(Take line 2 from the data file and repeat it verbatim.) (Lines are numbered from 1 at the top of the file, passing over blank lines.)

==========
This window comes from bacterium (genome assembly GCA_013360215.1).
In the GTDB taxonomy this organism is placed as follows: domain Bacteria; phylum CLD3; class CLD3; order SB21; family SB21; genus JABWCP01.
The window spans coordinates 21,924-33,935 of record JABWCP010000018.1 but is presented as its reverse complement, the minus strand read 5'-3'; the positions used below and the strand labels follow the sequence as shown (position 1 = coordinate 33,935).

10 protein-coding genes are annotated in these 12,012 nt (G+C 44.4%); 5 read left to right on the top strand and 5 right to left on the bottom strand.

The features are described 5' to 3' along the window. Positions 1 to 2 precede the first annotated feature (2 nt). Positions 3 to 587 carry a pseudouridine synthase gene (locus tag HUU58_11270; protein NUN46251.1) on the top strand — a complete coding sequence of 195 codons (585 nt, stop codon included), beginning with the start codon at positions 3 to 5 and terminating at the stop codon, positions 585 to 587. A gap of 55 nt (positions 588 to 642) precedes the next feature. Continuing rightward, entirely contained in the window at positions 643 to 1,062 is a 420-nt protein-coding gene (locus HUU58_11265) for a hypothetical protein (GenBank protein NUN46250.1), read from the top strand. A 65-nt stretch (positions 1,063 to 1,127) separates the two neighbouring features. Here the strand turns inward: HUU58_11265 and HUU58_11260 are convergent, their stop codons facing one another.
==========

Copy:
In the GTDB taxonomy this organism is placed as follows: domain Bacteria; phylum CLD3; class CLD3; order SB21; family SB21; genus JABWCP01.